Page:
When Ada and I were in China we were given cards in restaurants that , apparently , listed everything possible that could be ordered in the place . And a pencil . We were given a pencil to make a check mark in front of whatever we wanted to order . I don’t read Chinese and I’m pretty sure Ada doesn’t either , so these menus were a challenge for us , being completely written in Chinese script . I didn’t know so much as whether to read up from the bottom , down from the top , left to right or visa versa .  I recall , as I think back , that Ada took the pencil and began check- marking  our choices . I don’t remember exactly because 1) it was a long time ago , and 2) I had my head down on the table and was whimpering in hungry helpless frustration . Food came , though , somehow . Could be Ada had secretly picked up some Chinese lingo here or there , maybe as we were walking the back roads of Shanghai . Ada’s good with languages .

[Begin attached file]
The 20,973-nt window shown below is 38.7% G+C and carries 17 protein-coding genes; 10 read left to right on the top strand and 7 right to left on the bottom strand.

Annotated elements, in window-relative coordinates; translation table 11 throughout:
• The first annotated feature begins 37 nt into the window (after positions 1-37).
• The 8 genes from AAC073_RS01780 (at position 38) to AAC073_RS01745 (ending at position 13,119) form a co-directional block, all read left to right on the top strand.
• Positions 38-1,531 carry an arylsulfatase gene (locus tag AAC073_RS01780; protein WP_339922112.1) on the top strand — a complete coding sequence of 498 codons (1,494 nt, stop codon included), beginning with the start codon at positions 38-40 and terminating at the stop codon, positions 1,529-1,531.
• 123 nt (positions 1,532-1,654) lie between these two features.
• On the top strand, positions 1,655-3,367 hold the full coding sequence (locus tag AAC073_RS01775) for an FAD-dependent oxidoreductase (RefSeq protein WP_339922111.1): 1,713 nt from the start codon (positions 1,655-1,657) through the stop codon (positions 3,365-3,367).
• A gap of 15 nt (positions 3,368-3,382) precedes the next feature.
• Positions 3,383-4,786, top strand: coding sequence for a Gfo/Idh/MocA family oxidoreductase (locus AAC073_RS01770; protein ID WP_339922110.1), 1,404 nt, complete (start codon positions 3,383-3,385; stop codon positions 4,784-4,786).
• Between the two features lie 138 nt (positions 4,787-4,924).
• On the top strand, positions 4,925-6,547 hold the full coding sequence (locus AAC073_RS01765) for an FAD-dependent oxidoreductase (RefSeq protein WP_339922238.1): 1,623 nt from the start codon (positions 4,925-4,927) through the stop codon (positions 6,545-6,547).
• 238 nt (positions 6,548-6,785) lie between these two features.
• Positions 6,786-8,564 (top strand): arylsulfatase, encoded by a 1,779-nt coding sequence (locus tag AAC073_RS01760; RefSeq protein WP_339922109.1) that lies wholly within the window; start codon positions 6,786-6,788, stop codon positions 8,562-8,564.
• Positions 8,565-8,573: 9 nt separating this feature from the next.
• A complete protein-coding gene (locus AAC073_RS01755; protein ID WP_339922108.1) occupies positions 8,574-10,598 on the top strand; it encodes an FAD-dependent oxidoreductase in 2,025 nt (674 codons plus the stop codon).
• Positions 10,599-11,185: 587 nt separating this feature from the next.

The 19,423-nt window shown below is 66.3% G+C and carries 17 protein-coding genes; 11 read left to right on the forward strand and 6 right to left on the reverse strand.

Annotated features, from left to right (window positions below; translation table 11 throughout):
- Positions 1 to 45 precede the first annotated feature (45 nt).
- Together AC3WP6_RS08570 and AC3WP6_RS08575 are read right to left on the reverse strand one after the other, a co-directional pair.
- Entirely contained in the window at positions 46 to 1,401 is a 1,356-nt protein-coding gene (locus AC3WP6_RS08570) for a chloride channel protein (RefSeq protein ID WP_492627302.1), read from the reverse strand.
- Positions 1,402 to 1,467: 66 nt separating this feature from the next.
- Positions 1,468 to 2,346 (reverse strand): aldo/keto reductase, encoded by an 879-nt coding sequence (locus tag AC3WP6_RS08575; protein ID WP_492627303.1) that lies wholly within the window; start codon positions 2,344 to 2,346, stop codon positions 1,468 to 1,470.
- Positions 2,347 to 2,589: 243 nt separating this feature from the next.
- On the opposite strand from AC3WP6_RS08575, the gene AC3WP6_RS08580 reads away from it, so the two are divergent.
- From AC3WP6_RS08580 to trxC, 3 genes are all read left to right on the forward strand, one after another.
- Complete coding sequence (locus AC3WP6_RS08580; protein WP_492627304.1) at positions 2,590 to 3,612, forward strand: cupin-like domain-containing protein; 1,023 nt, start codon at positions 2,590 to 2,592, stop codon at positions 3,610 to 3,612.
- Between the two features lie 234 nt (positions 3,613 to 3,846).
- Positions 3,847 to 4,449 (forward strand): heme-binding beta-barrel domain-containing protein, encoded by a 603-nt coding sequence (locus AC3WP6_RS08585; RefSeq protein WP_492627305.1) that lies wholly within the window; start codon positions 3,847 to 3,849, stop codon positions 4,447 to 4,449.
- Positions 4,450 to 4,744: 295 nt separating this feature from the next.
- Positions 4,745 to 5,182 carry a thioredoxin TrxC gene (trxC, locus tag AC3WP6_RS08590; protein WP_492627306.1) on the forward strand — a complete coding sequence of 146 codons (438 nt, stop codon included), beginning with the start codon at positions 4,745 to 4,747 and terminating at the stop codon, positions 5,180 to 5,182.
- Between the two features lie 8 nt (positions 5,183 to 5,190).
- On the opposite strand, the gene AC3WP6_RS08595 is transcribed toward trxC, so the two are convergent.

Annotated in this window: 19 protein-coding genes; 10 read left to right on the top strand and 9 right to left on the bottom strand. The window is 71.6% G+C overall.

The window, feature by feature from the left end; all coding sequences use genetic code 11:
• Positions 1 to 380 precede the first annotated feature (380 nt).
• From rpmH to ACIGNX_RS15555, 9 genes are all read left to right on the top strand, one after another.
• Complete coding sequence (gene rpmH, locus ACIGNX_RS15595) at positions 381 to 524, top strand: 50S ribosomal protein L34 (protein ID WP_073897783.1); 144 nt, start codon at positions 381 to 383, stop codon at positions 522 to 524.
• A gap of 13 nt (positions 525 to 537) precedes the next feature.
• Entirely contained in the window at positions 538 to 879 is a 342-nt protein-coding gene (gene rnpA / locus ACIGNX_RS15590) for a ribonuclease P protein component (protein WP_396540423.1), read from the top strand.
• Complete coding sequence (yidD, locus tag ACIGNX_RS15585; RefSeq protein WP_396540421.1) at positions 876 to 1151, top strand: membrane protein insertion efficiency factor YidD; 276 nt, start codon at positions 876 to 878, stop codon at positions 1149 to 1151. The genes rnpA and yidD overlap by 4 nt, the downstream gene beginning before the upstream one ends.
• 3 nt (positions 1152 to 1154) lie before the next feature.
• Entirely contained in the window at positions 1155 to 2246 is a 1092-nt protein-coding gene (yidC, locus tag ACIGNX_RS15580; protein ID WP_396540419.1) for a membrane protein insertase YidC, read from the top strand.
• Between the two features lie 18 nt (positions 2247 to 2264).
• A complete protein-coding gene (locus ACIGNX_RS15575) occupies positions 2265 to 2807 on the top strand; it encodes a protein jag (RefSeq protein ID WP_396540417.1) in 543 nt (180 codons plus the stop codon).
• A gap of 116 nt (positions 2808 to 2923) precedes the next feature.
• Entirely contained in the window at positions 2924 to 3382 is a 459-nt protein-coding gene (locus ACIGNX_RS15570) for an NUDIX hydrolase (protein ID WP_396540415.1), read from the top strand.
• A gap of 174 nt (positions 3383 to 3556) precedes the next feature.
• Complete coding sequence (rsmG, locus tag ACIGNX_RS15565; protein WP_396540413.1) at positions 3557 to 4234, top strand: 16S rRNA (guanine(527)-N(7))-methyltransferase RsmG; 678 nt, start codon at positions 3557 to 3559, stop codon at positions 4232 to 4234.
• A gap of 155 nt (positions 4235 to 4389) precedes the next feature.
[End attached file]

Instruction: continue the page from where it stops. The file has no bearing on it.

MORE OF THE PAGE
And then there was the time in Mexico , of course , with my friend Jim and his nephew and , I think , my brother Tom . We were in some little restaurant in a tiny village south of Mexico , D F . , ordering our standard carne asada . We ordered carne asada in order to avoid any more exotic foods with questionable ingredients for our spoiled American stomachs . .

This time the restaurant meat might as well have been shoe leather . We couldn’t chew it up.  No flavor . Win a few —lose a few ! And then the bill came and it was three times what it should have been . Stick it to the tourists , I suppose . Jim , however , lived in Mexico , in Ciudad Obregon , and wasn’t about to put up with this treatment . Jim pointed out ( in Spanish ) to the waitress that we had been overcharged .